On a day when the U.S. Supreme Court rejected the Trump administration’s effort to end the Deferred Action for Childhood Arrivals (DACA) policy, the program’s recipients and many of their Catholic advocates celebrated the win and pledged to continue their fight.

“I think it’s fair to characterize it as a victory for DACA recipients and the immigrant rights movement, but it comes with a huge caveat, because the Trump administration could go about taking DACA away in a different way,” Giovana Oaxaca, Government Relations Associate for NETWORK Lobby for Catholic Social Justice, told Crux.

The Court’s decision means that the Dreamers – approximately 700,000 people who were brought to the United States as children and have since met a list of stringent requirements – will retain protections that currently allow them to live and work without fear of deportation.

Oaxaca, herself a DACA recipient who experienced family separation as a teenager when her mother was picked up and held by U.S. Customs & Border Protection for months “because somebody thought she probably didn’t have papers,” said that Thursday’s court ruling brought a “wave of relief” from fears of a repeat of that family separation experience.

“I knew fundamentally that we were right, but you have to have so much faith that the people making the decision will make the right one,” she added. “As it turned out, we persevered and received a positive ruling, but like DACA itself, it wasn’t handed to us… it took a lot of work and organizing.”

Vicente del Real, a DACA recipient who runs Iskali, a Catholic non-profit serving young Latinas and Latinos in Chicago, told Crux that the Court’s ruling means “a lot of people will sleep better tonight.”

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“You really can’t imagine the toll that it has been taking on people,” del Real continued. “I personally know people who have given up on their dreams of becoming whatever it was that they wanted to become because they saw that even after they put themselves through school, they could easily end up with no path to exercise their career.”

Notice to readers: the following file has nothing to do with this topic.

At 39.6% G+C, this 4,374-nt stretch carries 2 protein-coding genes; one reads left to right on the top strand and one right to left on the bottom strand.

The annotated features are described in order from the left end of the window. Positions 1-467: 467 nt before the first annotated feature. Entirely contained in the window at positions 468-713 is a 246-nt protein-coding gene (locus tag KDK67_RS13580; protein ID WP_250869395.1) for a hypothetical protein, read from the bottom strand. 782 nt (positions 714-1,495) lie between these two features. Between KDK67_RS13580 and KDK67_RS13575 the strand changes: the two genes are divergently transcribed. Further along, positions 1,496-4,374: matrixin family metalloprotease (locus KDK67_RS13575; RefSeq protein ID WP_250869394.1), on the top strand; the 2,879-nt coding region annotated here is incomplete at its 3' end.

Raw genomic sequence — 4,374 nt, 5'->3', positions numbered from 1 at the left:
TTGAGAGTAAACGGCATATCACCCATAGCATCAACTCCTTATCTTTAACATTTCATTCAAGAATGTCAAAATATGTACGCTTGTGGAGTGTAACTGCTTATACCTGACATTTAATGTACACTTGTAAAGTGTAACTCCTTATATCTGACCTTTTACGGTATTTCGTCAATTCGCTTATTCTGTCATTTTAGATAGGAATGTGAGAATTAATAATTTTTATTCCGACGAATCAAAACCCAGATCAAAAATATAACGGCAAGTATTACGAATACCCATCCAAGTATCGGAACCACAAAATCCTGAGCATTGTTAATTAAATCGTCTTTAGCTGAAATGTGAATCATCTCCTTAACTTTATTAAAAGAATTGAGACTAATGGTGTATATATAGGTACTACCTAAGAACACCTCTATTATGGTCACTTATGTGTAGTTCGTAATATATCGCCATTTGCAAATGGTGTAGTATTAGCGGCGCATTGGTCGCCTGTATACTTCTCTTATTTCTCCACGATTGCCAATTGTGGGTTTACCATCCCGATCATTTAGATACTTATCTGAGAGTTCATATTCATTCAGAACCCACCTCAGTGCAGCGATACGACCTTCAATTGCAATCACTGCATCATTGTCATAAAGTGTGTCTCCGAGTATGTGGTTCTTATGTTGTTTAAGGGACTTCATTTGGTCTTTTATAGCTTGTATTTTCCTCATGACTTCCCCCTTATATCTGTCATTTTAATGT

“I feel this is a light of hope in these otherwise crazy times,” he added. “At the same time, it’s a reminder that those who I consider to be the real Dreamers – our parents who sacrificed everything to bring us here – still cannot fully participate in our society, even after decades of working jobs that no one else will do.”

Like many of their parents, Dreamers like del Real and Oaxaca still lack certain basic rights, such as the right to vote. “I pay the same taxes as everyone else, yet I don’t have a legal path to express my voice when it comes to electing our public servants… the struggle continues,” del Real said.

Bishops, theologians, and religious orders joined DACA recipients in expressing qualified joy over the Court’s decision.

For the second time this week, the U.S. Conference of Catholic Bishops weighed in on a Supreme Court decision for which they had filed an amicus brief, this time in the form of a joint statement from Archbishop José H. Gomez of Los Angeles, president of the USCCB, and Bishop Mario E. Dorsonville of Washington, chairman of the USCCB Committee on Migration.

The bishops first addressed DACA youth, calling them a vital part of the Church and pledging to continue to accompany them and their families.

They then turned their attention to President Trump, urging him to “strongly reconsider terminating DACA” in the midst of a pandemic that has left immigrant communities hurting and citing the Gospel’s teachings to “be open and receptive to those in need.”

In their final lines, the bishops encouraged U.S. Senators to “immediately pass legislation that provides a path to citizenship for Dreamers,” concluding that “permanent legislative protection that overcomes partisanship and puts the human dignity and future of Dreamers first is long overdue.”